By Editor • 9 months ago

Solar PV is an ever-evolving, ever-changing technology where researchers keep improving the light-harvesting efficiency. Researchers have also been developing new species of solar PV with the intention of making more cost-effective, environmental benign solar PVs. Hundreds of different solar PV technologies have already been developed. However, only crystalline silicon (single crystalline and polycrystalline) and thin-film solar PV (CdTe, CIGS, a-Si) technologies meet the requirements needed for cost-effective, terrestrial-based electricity generation.

Crystalline silicon solar cells are incredibly long-lasting, cost-effective, environmentally friendly and reasonably efficient. So, crystalline silicon solar PV has become the most-demanding, highly remunerative PV technology with a market share of more than 90% [1]. While both s-Si and pc-Si solar panels are increasingly being manufactured, shipped and installed, they are competing with each other to protect and defend their place from the others in the fast-expanding PV market. Following pie charts clearly illustrates how these two technologies performed in the PV market in 2014 and 2007.

Figure 01: Market share by different PV technologies in 2007 [2]

 

Figure 02: Market share by different PV technologies in 2014 [3]

 

The cumulative contribution of solar PV to global electricity generation increased to 0.9% in 2014 [3]. As can be seen in the above pie charts, both s-Si and pc-Si silicon PV technologies have been able to keep their market share nearly unchanged. However, the market share of a-Si solar PVs has shrunk from 4% to 2% whilst the market share of CIGS solar PVs has doubled from 1% to 2%. Further, the market share of CdTe solar PVs has narrowed down from 6% to 5% as a result of improving efficiency and the falling price of crystalline silicon PVs which led to an extensive demand for crystalline silicon PVs in the market.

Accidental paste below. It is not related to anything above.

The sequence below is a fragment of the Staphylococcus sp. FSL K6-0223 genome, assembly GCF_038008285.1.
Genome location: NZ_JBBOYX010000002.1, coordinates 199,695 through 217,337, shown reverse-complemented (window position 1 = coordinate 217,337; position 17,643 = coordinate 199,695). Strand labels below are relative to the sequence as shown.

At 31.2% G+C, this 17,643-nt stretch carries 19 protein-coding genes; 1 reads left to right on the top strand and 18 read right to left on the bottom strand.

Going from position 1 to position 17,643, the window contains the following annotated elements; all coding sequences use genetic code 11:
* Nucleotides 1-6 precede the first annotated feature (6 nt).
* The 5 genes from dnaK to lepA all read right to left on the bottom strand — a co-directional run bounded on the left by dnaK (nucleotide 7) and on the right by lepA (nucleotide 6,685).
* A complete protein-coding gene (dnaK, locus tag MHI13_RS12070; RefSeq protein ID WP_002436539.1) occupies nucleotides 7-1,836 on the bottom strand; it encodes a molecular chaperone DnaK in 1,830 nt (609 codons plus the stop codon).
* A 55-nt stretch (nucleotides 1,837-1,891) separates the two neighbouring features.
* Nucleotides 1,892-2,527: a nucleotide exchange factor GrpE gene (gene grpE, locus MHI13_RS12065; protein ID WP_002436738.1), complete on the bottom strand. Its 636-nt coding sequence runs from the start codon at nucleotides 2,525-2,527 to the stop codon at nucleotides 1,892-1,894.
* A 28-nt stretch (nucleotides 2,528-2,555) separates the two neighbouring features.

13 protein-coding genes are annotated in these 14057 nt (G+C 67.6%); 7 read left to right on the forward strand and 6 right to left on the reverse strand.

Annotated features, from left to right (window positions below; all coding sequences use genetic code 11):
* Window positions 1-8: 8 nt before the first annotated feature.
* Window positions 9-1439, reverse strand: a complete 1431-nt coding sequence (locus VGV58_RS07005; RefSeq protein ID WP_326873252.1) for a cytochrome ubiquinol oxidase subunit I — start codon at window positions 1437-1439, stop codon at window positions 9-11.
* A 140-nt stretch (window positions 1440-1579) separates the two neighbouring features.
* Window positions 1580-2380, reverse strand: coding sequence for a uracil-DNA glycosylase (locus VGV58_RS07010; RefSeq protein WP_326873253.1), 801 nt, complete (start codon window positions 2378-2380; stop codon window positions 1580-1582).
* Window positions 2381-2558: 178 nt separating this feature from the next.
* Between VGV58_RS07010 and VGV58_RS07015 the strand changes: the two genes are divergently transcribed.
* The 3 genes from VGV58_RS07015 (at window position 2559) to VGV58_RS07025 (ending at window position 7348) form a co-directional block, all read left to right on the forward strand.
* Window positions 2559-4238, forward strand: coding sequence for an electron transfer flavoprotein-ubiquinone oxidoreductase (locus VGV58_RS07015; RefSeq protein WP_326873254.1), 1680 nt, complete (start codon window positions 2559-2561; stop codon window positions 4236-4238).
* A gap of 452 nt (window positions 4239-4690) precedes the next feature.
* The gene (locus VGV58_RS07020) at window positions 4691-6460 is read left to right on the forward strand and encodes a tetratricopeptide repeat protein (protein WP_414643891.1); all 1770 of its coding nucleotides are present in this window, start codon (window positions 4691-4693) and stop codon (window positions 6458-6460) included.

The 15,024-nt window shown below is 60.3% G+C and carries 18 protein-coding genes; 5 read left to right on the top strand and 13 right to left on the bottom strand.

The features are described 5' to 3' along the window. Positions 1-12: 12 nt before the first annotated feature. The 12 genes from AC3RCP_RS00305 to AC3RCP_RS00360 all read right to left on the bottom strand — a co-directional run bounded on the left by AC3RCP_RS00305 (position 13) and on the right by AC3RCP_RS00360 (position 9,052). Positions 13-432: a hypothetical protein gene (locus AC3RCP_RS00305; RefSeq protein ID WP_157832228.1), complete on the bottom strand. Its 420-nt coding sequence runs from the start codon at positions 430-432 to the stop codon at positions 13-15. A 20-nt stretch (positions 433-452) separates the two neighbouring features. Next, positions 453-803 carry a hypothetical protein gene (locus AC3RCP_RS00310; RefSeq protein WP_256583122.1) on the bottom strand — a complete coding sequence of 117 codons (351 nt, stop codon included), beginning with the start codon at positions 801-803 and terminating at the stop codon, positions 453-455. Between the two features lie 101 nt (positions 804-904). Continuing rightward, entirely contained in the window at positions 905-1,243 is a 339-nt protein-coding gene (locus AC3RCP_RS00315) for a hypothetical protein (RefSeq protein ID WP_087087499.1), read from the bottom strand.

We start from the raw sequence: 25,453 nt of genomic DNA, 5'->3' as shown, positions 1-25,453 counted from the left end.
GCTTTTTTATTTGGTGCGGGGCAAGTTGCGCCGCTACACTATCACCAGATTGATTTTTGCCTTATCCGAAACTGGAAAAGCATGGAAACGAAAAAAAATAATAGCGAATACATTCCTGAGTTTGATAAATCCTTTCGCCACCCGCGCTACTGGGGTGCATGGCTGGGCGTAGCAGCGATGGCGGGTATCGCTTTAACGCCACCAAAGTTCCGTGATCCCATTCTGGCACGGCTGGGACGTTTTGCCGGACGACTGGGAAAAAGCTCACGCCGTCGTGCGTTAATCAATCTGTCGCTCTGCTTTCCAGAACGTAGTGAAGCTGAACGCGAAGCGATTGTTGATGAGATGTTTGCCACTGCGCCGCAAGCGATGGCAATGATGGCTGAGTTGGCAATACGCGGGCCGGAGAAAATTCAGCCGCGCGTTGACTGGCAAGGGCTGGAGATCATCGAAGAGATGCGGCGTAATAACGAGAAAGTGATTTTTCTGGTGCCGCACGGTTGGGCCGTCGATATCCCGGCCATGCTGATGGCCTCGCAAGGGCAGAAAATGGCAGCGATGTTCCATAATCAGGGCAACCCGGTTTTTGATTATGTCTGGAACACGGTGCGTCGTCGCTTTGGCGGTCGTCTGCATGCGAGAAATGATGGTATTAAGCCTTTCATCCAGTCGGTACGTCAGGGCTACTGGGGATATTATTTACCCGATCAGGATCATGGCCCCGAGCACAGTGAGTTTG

Now let’s take a look at figure 03. It illustrates trends in the market share by PV technology in detail, observed from 1990 to 2013. Interestingly, ribbon-Si PV technology has been experiencing the worst trend. Its market share has been fluctuating and has almost vanished by 2012. Market share of s-Si PVs reached a low in 1997 and then gradually increased until 2000 to reach a peak. After 2000, the market share of pc-Si solar PVs has been expanding and outperforming all of its rivals.

Figure 03: Market share by different PV technologies from 1990 to 2013 [4]

 

s-Si solar PVs are more efficient than their pc-Si counterparts. But efficiency is just one factor one should give thought to before choosing a solar PV system. Capital cost, return on investment (ROI) and payback time, etc. are also crucial factors that we must take into account. Price of pc-Si solar PVs has declined sharply during the recent past, especially as a result of the immense Chinese contribution to the solar PV industry. Meanwhile, the efficiency of pc-Si solar PVs has been brought into an acceptable level making pc-Si solar PVs the most cost-effective, most dominant technology in the solar PV industry.


Reference

[1] Lunardi, M. M., Alvarez-Gaitan, J. P., Bilbao, J. I., & Corkish, R. (2018). A Review of Recycling Processes for Photovoltaic Modules. In Solar Panels and Photovoltaic Materials. IntechOpen.

[2] Tao, M. (2008). Inorganic photovoltaic solar cells: silicon and beyond. The Electrochemical Society Interface, 17(4), 30-35.

[3] Ramanujam, J., Verma, A., González-Díaz, B., Guerrero-Lemus, R., del Canizo, C., Garcia-Tabares, E. & Rath, J. (2016). Inorganic photovoltaics–planar and nanostructured devices. Progress in Materials Science, 82, 294-404.

[4] By Own work. – Fraunhofer ISE, Report, current editiondata from archived edition, July 28, 2014, page 18, Public Domain, https://commons.wikimedia.org/w/index.php?curid=35756530